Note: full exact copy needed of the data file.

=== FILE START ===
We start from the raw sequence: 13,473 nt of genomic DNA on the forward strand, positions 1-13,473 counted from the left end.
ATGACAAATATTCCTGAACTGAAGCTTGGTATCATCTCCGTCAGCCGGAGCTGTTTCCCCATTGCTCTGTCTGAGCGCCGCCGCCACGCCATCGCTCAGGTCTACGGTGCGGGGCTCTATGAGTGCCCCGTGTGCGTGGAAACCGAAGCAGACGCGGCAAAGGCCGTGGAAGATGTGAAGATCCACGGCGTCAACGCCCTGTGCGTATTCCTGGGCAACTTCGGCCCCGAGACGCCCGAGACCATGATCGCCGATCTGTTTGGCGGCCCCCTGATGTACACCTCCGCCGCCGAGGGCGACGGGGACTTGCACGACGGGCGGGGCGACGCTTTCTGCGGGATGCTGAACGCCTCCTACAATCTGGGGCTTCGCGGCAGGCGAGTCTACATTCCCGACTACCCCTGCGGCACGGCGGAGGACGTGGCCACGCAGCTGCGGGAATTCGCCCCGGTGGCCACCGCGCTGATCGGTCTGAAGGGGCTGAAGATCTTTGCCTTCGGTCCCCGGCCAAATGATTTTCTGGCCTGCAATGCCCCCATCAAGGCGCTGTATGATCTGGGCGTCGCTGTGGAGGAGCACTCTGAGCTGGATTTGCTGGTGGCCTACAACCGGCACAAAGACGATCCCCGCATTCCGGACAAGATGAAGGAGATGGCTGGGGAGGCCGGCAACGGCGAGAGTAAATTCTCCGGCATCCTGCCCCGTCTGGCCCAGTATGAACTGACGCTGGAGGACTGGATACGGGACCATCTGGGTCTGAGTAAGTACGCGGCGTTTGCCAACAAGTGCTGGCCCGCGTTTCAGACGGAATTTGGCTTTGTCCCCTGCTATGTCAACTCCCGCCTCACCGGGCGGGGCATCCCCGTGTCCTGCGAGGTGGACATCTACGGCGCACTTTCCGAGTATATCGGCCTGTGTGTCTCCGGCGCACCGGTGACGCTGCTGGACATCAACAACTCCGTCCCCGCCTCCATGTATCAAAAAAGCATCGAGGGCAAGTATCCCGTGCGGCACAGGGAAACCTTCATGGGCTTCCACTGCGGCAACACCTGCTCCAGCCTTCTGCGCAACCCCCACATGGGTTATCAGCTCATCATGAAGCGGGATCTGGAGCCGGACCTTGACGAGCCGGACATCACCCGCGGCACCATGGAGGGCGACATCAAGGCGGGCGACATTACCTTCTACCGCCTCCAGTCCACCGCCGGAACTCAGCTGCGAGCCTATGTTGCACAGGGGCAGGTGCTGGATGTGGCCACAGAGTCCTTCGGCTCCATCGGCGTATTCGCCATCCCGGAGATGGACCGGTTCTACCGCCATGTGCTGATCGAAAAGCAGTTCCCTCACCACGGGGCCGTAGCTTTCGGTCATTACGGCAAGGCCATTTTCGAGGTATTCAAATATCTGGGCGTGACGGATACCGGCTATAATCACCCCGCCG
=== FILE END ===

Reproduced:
We start from the raw sequence: 13,473 nt of genomic DNA on the forward strand, positions 1-13,473 counted from the left end.
ATGACAAATATTCCTGAACTGAAGCTTGGTATCATCTCCGTCAGCCGGAGCTGTTTCCCCATTGCTCTGTCTGAGCGCCGCCGCCACGCCATCGCTCAGGTCTACGGTGCGGGGCTCTATGAGTGCCCCGTGTGCGTGGAAACCGAAGCAGACGCGGCAAAGGCCGTGGAAGATGTGAAGATCCACGGCGTCAACGCCCTGTGCGTATTCCTGGGCAACTTCGGCCCCGAGACGCCCGAGACCATGATCGCCGATCTGTTTGGCGGCCCCCTGATGTACACCTCCGCCGCCGAGGGCGACGGGGACTTGCACGACGGGCGGGGCGACGCTTTCTGCGGGATGCTGAACGCCTCCTACAATCTGGGGCTTCGCGGCAGGCGAGTCTACATTCCCGACTACCCCTGCGGCACGGCGGAGGACGTGGCCACGCAGCTGCGGGAATTCGCCCCGGTGGCCACCGCGCTGATCGGTCTGAAGGGGCTGAAGATCTTTGCCTTCGGTCCCCGGCCAAATGATTTTCTGGCCTGCAATGCCCCCATCAAGGCGCTGTATGATCTGGGCGTCGCTGTGGAGGAGCACTCTGAGCTGGATTTGCTGGTGGCCTACAACCGGCACAAAGACGATCCCCGCATTCCGGACAAGATGAAGGAGATGGCTGGGGAGGCCGGCAACGGCGAGAGTAAATTCTCCGGCATCCTGCCCCGTCTGGCCCAGTATGAACTGACGCTGGAGGACTGGATACGGGACCATCTGGGTCTGAGTAAGTACGCGGCGTTTGCCAACAAGTGCTGGCCCGCGTTTCAGACGGAATTTGGCTTTGTCCCCTGCTATGTCAACTCCCGCCTCACCGGGCGGGGCATCCCCGTGTCCTGCGAGGTGGACATCTACGGCGCACTTTCCGAGTATATCGGCCTGTGTGTCTCCGGCGCACCGGTGACGCTGCTGGACATCAACAACTCCGTCCCCGCCTCCATGTATCAAAAAAGCATCGAGGGCAAGTATCCCGTGCGGCACAGGGAAACCTTCATGGGCTTCCACTGCGGCAACACCTGCTCCAGCCTTCTGCGCAACCCCCACATGGGTTATCAGCTCATCATGAAGCGGGATCTGGAGCCGGACCTTGACGAGCCGGACATCACCCGCGGCACCATGGAGGGCGACATCAAGGCGGGCGACATTACCTTCTACCGCCTCCAGTCCACCGCCGGAACTCAGCTGCGAGCCTATGTTGCACAGGGGCAGGTGCTGGATGTGGCCACAGAGTCCTTCGGCTCCATCGGCGTATTCGCCATCCCGGAGATGGACCGGTTCTACCGCCATGTGCTGATCGAAAAGCAGTTCCCTCACCACGGGGCCGTAGCTTTCGGTCATTACGGCAAGGCCATTTTCGAGGTATTCAAATATCTGGGCGTGACGGATACCGGCTATAATCACCCCGCCG